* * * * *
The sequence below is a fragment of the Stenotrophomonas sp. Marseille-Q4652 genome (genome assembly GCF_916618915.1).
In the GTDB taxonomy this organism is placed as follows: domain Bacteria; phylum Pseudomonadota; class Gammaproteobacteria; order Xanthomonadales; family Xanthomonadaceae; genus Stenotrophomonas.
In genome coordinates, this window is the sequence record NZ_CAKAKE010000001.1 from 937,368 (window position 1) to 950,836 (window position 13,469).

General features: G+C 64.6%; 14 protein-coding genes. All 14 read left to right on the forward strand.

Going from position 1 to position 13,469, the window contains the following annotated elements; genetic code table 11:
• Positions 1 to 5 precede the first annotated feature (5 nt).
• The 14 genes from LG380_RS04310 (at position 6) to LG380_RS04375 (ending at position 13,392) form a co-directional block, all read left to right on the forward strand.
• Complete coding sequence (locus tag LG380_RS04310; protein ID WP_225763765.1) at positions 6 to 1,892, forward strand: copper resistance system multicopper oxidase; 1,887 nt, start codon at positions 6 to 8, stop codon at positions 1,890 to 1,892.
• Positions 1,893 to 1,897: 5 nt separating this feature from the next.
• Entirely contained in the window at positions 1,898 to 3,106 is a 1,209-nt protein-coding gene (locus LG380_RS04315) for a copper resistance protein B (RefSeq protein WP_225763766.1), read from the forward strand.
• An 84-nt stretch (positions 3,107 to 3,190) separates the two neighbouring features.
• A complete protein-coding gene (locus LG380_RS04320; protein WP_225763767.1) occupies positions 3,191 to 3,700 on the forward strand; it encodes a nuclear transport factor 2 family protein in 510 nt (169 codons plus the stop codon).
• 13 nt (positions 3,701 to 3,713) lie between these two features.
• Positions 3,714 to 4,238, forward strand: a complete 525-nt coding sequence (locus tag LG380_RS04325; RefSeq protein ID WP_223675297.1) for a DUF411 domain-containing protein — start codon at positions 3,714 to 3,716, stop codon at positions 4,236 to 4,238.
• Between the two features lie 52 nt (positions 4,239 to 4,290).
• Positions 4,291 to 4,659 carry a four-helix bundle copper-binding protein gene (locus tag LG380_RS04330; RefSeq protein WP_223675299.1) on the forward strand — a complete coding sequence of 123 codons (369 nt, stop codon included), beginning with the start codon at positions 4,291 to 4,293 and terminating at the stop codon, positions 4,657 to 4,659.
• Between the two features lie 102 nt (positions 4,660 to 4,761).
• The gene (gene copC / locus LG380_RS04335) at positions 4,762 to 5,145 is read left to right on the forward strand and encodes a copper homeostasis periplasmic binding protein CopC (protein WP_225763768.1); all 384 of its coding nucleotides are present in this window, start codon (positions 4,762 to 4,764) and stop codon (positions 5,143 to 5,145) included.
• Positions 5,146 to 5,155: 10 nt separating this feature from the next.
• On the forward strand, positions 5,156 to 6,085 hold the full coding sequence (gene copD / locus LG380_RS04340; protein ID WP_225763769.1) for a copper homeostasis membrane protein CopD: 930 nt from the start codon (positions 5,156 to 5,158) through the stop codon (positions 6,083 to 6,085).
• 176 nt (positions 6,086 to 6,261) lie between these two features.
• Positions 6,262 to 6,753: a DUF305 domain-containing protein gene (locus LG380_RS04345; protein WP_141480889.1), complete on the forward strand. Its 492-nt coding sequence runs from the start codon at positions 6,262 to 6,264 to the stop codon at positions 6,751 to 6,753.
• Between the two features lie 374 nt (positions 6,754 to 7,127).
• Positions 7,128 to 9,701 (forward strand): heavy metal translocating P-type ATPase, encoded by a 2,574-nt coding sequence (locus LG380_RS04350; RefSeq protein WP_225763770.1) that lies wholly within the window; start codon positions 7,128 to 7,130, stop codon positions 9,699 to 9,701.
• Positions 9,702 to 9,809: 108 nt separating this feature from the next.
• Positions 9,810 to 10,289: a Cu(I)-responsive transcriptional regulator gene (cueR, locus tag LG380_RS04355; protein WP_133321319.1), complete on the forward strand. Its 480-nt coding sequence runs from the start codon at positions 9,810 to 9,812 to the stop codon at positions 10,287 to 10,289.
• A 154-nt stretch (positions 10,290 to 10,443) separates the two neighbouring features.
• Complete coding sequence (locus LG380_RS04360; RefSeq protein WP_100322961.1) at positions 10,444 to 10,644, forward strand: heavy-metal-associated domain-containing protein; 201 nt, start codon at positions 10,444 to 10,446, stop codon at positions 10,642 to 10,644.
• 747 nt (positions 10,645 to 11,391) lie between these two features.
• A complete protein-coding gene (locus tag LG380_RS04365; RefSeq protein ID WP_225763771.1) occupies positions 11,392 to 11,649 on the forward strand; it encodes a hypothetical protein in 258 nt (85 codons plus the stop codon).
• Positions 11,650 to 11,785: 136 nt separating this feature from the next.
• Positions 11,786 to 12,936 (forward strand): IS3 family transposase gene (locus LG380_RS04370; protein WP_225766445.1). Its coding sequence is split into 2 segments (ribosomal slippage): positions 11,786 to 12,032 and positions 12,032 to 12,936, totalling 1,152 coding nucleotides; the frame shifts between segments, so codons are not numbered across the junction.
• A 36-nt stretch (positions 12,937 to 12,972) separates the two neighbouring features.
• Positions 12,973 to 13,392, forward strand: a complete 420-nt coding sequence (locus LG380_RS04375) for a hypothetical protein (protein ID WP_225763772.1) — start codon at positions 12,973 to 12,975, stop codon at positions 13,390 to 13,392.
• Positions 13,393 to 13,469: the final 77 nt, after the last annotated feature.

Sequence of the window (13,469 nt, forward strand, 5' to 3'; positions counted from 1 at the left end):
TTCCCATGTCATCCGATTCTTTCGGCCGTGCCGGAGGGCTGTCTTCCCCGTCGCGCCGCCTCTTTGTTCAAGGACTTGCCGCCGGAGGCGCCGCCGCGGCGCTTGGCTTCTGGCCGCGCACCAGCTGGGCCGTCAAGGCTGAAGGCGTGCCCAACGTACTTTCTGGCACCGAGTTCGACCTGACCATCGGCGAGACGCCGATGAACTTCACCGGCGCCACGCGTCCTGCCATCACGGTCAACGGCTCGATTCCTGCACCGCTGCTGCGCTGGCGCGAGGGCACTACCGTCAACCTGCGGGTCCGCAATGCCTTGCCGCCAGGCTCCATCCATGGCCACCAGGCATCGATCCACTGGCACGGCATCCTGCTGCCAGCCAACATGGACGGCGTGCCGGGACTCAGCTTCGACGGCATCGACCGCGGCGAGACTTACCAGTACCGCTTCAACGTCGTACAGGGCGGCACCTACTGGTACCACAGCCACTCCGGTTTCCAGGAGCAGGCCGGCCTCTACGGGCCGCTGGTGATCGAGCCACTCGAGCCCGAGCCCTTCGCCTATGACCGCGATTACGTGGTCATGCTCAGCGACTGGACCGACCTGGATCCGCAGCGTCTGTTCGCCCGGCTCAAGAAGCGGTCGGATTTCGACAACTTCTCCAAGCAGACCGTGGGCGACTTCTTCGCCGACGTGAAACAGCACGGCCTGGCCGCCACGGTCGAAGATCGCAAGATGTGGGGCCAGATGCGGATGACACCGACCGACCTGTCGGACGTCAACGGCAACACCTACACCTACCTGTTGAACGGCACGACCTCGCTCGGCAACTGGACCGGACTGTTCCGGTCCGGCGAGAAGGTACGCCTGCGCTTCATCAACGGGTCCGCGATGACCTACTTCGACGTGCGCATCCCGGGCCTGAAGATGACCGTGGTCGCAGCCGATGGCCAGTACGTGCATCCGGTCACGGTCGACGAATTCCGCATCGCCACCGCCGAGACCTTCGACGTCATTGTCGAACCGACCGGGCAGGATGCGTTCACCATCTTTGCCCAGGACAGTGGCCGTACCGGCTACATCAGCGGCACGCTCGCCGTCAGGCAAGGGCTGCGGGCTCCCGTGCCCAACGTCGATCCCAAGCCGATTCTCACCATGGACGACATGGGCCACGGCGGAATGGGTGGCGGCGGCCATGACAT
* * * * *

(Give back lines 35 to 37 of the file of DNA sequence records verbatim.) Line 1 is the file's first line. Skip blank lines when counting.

• Positions 13,393 to 13,469: the final 77 nt, after the last annotated feature.

Sequence of the window (13,469 nt, forward strand, 5' to 3'; positions counted from 1 at the left end):
TTCCCATGTCATCCGATTCTTTCGGCCGTGCCGGAGGGCTGTCTTCCCCGTCGCGCCGCCTCTTTGTTCAAGGACTTGCCGCCGGAGGCGCCGCCGCGGCGCTTGGCTTCTGGCCGCGCACCAGCTGGGCCGTCAAGGCTGAAGGCGTGCCCAACGTACTTTCTGGCACCGAGTTCGACCTGACCATCGGCGAGACGCCGATGAACTTCACCGGCGCCACGCGTCCTGCCATCACGGTCAACGGCTCGATTCCTGCACCGCTGCTGCGCTGGCGCGAGGGCACTACCGTCAACCTGCGGGTCCGCAATGCCTTGCCGCCAGGCTCCATCCATGGCCACCAGGCATCGATCCACTGGCACGGCATCCTGCTGCCAGCCAACATGGACGGCGTGCCGGGACTCAGCTTCGACGGCATCGACCGCGGCGAGACTTACCAGTACCGCTTCAACGTCGTACAGGGCGGCACCTACTGGTACCACAGCCACTCCGGTTTCCAGGAGCAGGCCGGCCTCTACGGGCCGCTGGTGATCGAGCCACTCGAGCCCGAGCCCTTCGCCTATGACCGCGATTACGTGGTCATGCTCAGCGACTGGACCGACCTGGATCCGCAGCGTCTGTTCGCCCGGCTCAAGAAGCGGTCGGATTTCGACAACTTCTCCAAGCAGACCGTGGGCGACTTCTTCGCCGACGTGAAACAGCACGGCCTGGCCGCCACGGTCGAAGATCGCAAGATGTGGGGCCAGATGCGGATGACACCGACCGACCTGTCGGACGTCAACGGCAACACCTACACCTACCTGTTGAACGGCACGACCTCGCTCGGCAACTGGACCGGACTGTTCCGGTCCGGCGAGAAGGTACGCCTGCGCTTCATCAACGGGTCCGCGATGACCTACTTCGACGTGCGCATCCCGGGCCTGAAGATGACCGTGGTCGCAGCCGATGGCCAGTACGTGCATCCGGTCACGGTCGACGAATTCCGCATCGCCACCGCCGAGACCTTCGACGTCATTGTCGAACCGACCGGGCAGGATGCGTTCACCATCTTTGCCCAGGACAGTGGCCGTACCGGCTACATCAGCGGCACGCTCGCCGTCAGGCAAGGGCTGCGGGCTCCCGTGCCCAACGTCGATCCCAAGCCGATTCTCACCATGGACGACATGGGCCACGGCGGAATGGGTGGCGGCGGCCATGACAT